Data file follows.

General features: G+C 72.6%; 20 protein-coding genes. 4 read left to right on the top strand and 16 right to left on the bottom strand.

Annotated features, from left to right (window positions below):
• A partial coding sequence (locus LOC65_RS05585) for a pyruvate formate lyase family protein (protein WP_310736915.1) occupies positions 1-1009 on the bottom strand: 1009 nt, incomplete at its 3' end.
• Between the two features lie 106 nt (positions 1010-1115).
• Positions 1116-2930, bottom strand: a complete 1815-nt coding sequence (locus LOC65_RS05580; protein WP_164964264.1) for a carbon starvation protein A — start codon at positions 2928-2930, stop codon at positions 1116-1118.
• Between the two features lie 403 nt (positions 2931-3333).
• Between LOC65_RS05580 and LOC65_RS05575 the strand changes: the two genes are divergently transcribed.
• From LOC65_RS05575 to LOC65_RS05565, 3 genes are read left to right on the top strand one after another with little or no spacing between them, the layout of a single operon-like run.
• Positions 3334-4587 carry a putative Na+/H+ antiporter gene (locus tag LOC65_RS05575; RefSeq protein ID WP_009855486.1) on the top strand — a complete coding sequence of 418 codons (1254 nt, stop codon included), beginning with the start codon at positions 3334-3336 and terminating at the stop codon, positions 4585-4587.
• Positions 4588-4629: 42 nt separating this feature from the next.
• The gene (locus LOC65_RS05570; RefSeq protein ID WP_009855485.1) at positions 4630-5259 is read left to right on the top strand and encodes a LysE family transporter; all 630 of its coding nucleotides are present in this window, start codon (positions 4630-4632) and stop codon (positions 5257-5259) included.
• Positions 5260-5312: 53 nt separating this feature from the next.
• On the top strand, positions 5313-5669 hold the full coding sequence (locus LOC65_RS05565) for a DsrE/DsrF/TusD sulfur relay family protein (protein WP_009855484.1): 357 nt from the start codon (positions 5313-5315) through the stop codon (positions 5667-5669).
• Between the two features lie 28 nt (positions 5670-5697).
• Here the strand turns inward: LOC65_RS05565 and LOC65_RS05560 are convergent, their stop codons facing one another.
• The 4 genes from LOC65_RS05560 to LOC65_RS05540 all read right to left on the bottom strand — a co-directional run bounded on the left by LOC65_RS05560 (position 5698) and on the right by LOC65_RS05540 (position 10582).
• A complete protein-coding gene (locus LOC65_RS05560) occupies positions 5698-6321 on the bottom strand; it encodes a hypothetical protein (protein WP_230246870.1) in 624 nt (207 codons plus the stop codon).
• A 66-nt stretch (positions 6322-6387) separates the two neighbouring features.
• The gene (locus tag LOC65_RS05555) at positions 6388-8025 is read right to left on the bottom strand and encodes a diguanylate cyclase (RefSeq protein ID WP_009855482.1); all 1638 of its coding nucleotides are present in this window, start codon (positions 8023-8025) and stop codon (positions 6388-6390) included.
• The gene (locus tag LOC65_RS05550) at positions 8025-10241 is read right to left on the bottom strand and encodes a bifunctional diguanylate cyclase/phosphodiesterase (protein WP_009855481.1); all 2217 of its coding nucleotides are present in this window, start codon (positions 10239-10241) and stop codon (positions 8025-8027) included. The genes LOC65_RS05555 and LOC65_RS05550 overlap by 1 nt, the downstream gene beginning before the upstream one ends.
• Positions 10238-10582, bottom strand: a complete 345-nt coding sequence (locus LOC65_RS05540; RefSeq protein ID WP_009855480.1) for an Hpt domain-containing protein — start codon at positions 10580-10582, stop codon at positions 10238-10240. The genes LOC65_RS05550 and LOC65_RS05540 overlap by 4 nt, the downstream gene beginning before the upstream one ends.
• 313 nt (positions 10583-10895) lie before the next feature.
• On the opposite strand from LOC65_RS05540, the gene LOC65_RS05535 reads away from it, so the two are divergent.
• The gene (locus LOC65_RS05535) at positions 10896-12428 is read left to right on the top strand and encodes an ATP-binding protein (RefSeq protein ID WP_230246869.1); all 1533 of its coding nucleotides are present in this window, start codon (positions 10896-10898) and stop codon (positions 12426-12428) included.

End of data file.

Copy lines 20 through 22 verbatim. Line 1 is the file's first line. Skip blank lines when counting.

• The gene (locus tag LOC65_RS05550) at positions 8025-10241 is read right to left on the bottom strand and encodes a bifunctional diguanylate cyclase/phosphodiesterase (protein WP_009855481.1); all 2217 of its coding nucleotides are present in this window, start codon (positions 10239-10241) and stop codon (positions 8025-8027) included. The genes LOC65_RS05555 and LOC65_RS05550 overlap by 1 nt, the downstream gene beginning before the upstream one ends.
• Positions 10238-10582, bottom strand: a complete 345-nt coding sequence (locus LOC65_RS05540; RefSeq protein ID WP_009855480.1) for an Hpt domain-containing protein — start codon at positions 10580-10582, stop codon at positions 10238-10240. The genes LOC65_RS05550 and LOC65_RS05540 overlap by 4 nt, the downstream gene beginning before the upstream one ends.
• 313 nt (positions 10583-10895) lie before the next feature.